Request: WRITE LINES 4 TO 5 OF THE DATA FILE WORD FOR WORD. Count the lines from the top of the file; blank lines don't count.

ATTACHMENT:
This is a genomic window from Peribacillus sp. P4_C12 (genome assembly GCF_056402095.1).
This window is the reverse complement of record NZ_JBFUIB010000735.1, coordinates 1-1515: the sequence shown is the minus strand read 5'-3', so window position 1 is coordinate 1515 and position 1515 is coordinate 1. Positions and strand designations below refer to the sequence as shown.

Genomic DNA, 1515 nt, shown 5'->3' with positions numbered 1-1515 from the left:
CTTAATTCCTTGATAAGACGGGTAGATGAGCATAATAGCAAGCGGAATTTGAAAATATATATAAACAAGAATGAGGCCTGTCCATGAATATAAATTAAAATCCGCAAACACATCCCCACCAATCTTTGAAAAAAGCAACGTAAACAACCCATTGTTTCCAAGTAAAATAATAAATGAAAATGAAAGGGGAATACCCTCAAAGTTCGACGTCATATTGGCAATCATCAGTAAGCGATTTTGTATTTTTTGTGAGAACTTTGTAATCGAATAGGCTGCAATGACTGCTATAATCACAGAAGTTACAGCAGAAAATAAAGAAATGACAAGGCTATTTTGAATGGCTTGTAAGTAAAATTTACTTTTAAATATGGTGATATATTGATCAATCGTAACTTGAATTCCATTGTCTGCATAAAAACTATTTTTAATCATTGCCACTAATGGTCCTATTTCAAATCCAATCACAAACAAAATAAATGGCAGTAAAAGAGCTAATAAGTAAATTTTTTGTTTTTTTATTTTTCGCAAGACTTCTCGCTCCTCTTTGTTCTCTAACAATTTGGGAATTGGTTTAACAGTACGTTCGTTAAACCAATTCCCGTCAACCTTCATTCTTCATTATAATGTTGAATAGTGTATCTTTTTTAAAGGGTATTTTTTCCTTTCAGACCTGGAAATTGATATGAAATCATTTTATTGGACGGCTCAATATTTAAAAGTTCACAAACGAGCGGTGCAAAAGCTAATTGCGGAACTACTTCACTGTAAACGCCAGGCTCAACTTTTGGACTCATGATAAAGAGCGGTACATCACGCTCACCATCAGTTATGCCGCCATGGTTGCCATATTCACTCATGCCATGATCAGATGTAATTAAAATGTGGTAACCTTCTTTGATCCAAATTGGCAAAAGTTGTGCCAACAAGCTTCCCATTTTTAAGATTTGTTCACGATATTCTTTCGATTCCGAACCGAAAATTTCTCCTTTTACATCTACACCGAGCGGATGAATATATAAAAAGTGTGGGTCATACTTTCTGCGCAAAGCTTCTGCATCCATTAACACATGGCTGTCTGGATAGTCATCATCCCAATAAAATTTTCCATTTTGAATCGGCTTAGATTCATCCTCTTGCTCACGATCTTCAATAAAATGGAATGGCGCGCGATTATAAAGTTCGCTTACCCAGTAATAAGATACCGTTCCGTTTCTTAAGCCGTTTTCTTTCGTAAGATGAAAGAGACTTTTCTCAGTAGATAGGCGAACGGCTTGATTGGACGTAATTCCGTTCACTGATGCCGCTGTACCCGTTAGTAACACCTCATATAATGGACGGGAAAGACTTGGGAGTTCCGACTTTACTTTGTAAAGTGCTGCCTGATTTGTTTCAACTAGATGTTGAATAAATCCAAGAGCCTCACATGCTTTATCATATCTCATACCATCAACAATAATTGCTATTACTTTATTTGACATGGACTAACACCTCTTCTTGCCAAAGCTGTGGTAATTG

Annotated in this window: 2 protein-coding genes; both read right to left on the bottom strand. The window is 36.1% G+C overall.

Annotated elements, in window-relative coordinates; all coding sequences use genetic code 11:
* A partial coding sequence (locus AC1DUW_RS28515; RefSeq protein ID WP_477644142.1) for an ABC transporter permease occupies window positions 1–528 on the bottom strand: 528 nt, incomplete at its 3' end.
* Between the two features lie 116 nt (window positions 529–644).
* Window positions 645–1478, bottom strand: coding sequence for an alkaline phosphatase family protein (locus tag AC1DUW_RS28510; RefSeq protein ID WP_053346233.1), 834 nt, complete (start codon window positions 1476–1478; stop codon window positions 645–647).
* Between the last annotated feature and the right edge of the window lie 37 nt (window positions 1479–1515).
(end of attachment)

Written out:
CTTAATTCCTTGATAAGACGGGTAGATGAGCATAATAGCAAGCGGAATTTGAAAATATATATAAACAAGAATGAGGCCTGTCCATGAATATAAATTAAAATCCGCAAACACATCCCCACCAATCTTTGAAAAAAGCAACGTAAACAACCCATTGTTTCCAAGTAAAATAATAAATGAAAATGAAAGGGGAATACCCTCAAAGTTCGACGTCATATTGGCAATCATCAGTAAGCGATTTTGTATTTTTTGTGAGAACTTTGTAATCGAATAGGCTGCAATGACTGCTATAATCACAGAAGTTACAGCAGAAAATAAAGAAATGACAAGGCTATTTTGAATGGCTTGTAAGTAAAATTTACTTTTAAATATGGTGATATATTGATCAATCGTAACTTGAATTCCATTGTCTGCATAAAAACTATTTTTAATCATTGCCACTAATGGTCCTATTTCAAATCCAATCACAAACAAAATAAATGGCAGTAAAAGAGCTAATAAGTAAATTTTTTGTTTTTTTATTTTTCGCAAGACTTCTCGCTCCTCTTTGTTCTCTAACAATTTGGGAATTGGTTTAACAGTACGTTCGTTAAACCAATTCCCGTCAACCTTCATTCTTCATTATAATGTTGAATAGTGTATCTTTTTTAAAGGGTATTTTTTCCTTTCAGACCTGGAAATTGATATGAAATCATTTTATTGGACGGCTCAATATTTAAAAGTTCACAAACGAGCGGTGCAAAAGCTAATTGCGGAACTACTTCACTGTAAACGCCAGGCTCAACTTTTGGACTCATGATAAAGAGCGGTACATCACGCTCACCATCAGTTATGCCGCCATGGTTGCCATATTCACTCATGCCATGATCAGATGTAATTAAAATGTGGTAACCTTCTTTGATCCAAATTGGCAAAAGTTGTGCCAACAAGCTTCCCATTTTTAAGATTTGTTCACGATATTCTTTCGATTCCGAACCGAAAATTTCTCCTTTTACATCTACACCGAGCGGATGAATATATAAAAAGTGTGGGTCATACTTTCTGCGCAAAGCTTCTGCATCCATTAACACATGGCTGTCTGGATAGTCATCATCCCAATAAAATTTTCCATTTTGAATCGGCTTAGATTCATCCTCTTGCTCACGATCTTCAATAAAATGGAATGGCGCGCGATTATAAAGTTCGCTTACCCAGTAATAAGATACCGTTCCGTTTCTTAAGCCGTTTTCTTTCGTAAGATGAAAGAGACTTTTCTCAGTAGATAGGCGAACGGCTTGATTGGACGTAATTCCGTTCACTGATGCCGCTGTACCCGTTAGTAACACCTCATATAATGGACGGGAAAGACTTGGGAGTTCCGACTTTACTTTGTAAAGTGCTGCCTGATTTGTTTCAACTAGATGTTGAATAAATCCAAGAGCCTCACATGCTTTATCATATCTCATACCATCAACAATAATTGCTATTACTTTATTTGACATGGACTAACACCTCTTCTTGCCAAAGCTGTGGTAATTG

Annotated in this window: 2 protein-coding genes; both read right to left on the bottom strand. The window is 36.1% G+C overall.